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Portrayal of Identity Crisis in English Novels by Pakistani Writers

Moniba Mehboob

MA (Final) Literature

Dr. Faisal Nazir

22nd May 2017


Abstract
This paper is focused mainly on the portrayal of identity crisis in the Uzma

Aslam Khans novel the Geometry of God and the representation of

Pakistaniness in the novel, or the lack thereof, on established grounds of the

relationship between national identity and literature. In doing so, it explores

what Pakistaniness should entail. This is done by analysing the narrative, and

the ethical value of the novel through an exploration of all characters but

especially of Noman who refers to himself as a match-fixer. The paper

studies Nomans identity crisis deeply, relating his condition to the

postcolonial condition, and focuses on the resolution of the crisis. It is an effort

to bridge some gaps in the critical work done on Pakistani English fiction in

relation to portrayal of identity and a step towards establishing a future

pathway for Pakistani English writers.

Now I wonder what really is my land


The one left behind or the one just landed in
Oscillating between these two worlds
My fractured Identity looms large
With worms of memories wriggling in my flesh
And a myth dying in my brain

(My Fractured Identity by Valsa George)

In contemporary Pakistani English fiction, it is common to note a clear identity

crisis, sometimes explicitly portrayed as in Mohsin Hamids Moth Smoke, and sometimes

implicitly present arising from the authors own identity crisis arising from the nations

hindering struggle with self-identity. Forming this connection between national identity and

literature is not a misplaced notion since it has been prominent in the postcolonial world and
critics such as Franz Fanon, Timothy Brennan, and Edward Said have long ago commented

upon it. Peter Hitchcock in the introduction to his book The Long Space writes, Consciously

or not the space of postcolonial writing brings alternative histories to bear on the process of

anticolonial narration (Hitchcock 9). This implies an immediate relationship between a

nations history and its literature and where those two are connected, national identity is

manifest. Timothy Brennan in his essay, The National Longing for Form, has likened the novel

and the nation saying that the novel is formed by mimicking the structure of the nation, a

clearly bordered jumble of languages and styles (49).

Edward Said in his book Culture and Imperialism argues that nations proclaim their

identities through their narrations, that is, through their stories and novels. The culture

represented in postcolonial novels then, forms and reinforces the cultural identity of a nation.

In their book The Empire Writes Back, Ashcroft, Griffith, and Tiffin outline four critical models

of postcolonial literatures, the first of them being the national or regional model in which a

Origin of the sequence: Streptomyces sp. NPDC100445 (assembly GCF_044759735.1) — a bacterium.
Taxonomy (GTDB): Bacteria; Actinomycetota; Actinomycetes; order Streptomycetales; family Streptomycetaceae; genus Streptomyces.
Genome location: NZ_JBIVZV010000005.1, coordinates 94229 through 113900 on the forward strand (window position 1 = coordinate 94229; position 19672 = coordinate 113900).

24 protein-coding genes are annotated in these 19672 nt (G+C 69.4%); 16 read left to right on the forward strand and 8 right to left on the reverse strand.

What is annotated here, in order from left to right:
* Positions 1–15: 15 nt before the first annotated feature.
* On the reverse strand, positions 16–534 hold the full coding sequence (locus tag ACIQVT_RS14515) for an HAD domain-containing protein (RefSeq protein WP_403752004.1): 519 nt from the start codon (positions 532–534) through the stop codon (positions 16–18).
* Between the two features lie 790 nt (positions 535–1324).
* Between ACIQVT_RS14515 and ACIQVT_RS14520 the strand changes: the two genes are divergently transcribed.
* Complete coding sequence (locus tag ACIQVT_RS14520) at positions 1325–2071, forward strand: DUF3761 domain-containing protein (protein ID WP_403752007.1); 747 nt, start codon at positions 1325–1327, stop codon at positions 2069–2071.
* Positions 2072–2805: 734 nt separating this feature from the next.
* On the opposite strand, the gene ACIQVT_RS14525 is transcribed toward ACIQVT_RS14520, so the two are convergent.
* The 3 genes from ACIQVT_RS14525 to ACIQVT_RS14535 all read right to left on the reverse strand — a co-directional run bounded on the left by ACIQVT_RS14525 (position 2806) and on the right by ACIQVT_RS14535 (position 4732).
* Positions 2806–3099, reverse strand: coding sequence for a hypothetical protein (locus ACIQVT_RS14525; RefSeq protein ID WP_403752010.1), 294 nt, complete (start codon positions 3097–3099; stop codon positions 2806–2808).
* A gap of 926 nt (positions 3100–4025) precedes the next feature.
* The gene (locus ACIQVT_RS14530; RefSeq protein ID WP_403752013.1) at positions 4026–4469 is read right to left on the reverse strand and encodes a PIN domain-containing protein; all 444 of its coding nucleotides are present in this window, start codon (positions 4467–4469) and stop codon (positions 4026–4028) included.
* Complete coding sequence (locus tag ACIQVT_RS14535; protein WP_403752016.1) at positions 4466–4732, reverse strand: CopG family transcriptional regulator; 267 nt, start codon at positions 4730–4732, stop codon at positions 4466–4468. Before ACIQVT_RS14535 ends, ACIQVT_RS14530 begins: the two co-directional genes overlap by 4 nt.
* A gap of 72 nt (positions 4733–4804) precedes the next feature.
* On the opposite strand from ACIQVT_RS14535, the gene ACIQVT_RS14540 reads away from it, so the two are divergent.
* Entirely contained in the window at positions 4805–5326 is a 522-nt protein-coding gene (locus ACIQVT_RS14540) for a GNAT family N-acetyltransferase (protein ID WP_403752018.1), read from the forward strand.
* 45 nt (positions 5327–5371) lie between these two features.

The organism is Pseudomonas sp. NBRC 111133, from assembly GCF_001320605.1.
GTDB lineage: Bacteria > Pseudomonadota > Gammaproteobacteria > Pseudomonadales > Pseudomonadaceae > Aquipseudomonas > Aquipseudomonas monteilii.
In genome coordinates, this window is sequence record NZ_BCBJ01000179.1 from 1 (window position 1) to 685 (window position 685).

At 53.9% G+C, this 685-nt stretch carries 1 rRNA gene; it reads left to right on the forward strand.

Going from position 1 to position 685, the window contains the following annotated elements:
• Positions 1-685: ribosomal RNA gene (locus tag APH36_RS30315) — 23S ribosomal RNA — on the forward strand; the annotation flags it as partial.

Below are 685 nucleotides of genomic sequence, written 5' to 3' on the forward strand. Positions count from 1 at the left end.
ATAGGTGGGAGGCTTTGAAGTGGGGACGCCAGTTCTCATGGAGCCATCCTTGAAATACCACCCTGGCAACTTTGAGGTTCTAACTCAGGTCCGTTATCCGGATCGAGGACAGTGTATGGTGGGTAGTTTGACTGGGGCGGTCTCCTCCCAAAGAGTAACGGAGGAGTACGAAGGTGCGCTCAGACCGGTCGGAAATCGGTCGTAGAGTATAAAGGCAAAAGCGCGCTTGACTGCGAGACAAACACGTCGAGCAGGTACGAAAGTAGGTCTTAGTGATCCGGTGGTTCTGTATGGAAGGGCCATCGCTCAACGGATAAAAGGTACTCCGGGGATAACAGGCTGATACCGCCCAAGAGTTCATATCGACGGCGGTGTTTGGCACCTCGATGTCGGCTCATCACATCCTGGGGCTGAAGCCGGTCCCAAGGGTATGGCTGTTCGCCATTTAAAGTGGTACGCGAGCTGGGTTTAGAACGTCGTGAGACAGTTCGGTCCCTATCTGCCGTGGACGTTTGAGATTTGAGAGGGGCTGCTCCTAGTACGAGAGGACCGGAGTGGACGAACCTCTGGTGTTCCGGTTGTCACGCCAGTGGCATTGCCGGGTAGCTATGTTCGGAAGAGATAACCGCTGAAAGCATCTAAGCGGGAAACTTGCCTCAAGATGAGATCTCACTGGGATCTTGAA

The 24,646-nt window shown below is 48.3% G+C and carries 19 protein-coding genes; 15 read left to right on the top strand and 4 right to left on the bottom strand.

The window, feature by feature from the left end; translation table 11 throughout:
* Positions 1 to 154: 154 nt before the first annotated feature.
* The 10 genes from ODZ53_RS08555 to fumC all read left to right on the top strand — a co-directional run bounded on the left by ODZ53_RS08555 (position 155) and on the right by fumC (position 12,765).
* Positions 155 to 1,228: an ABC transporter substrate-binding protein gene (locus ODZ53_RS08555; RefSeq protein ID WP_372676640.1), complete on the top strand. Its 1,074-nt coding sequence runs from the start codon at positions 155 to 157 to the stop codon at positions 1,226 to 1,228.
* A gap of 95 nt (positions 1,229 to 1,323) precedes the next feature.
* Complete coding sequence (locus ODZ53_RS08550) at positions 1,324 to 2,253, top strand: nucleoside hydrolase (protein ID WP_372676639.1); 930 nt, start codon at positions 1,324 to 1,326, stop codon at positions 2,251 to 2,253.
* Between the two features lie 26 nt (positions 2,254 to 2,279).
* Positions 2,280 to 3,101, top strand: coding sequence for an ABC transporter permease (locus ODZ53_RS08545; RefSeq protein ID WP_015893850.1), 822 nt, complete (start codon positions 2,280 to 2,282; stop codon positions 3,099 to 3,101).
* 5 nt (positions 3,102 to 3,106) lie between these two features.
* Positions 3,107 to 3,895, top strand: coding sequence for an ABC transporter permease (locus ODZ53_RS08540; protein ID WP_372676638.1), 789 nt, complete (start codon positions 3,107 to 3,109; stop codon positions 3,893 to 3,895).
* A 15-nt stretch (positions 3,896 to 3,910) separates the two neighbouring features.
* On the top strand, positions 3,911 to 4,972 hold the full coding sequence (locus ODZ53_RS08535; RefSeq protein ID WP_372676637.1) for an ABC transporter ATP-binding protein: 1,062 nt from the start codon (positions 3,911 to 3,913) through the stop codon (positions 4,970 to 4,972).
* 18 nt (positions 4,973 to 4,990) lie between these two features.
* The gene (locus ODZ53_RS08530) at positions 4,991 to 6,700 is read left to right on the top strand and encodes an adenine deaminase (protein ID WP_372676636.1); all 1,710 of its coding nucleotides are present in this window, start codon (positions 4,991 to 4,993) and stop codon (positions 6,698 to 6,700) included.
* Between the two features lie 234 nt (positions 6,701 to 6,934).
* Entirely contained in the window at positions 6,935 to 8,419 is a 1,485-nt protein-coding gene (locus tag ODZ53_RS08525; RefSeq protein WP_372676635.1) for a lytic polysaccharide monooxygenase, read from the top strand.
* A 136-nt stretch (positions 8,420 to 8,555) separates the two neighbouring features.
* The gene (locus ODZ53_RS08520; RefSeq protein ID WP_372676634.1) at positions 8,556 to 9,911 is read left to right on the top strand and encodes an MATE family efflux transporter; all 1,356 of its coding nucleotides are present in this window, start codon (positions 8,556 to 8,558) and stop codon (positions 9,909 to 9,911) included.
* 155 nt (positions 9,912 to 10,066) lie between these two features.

nation forms its own distinctive narrative to write its distinctive character. The first nation to

do this was the USA. They write that forming a national literature is a postcolonial nations way

to reject the colonisers claim to exclusivity (14-16). Edward Said too writes about self-

definition which he says all nations carry out through their writing (42). This establishes the

fact that novels are a means of self-definition for nations, a way of asserting their distinctive

identity.

This distinctive identity has often become a problem for postcolonial nations as

Rushdie writes in his essay, An Indian Writer in England, a native of a postcolonial nation is

"now partly of the West-sometimes... straddling two cultures; at other times falling between

two stools" (Rushdie 79). The problem has resulted in an identity crisis, a fragmentation of

identity, or in what Bhabha calls mimicry (4). Novelists have responded to this crisis with

several concepts of identity portrayed in their novels. If we focus only on how Pakistani authors
have tried to resolve the issue, we see that most novelists such as Ahmed Ali, Moniza Alvi, and

Kamila Shamsie present a universal standpoint or in Cara Cilanos words, they take up a

human identity. There are then those with a multicultural context such as Mohsin Hamids

novels or Hanif Kureishis, which exhibit the hybridity which Bhabha proposes in his book, the

Location of Culture. There are also those such as Uzma Aslam Khans the Geometry of God

which see resolution in the form of a clear secular and westernized position of mimicry after

having portrayed the struggle between all components of identity formation; this is seen

especially in novels with a background of Zias era of Islamization which Muneeza Shamsie

also mentions in her essay South Asian Muslims: Fiction and Poetry in English (153). Critics

such as Bina Shah have presented the universal standpoint as the antidote to the Pakistani

identity crisis (9), while Mahira Hajiyeva represents hybridity as the most apt answer to

identity crises (140).

In this paper, we shall discuss the portrayal of this problem in Uzma Aslam Khans

novel the Geometry of God. We shall divide our discussion into three sections. In the first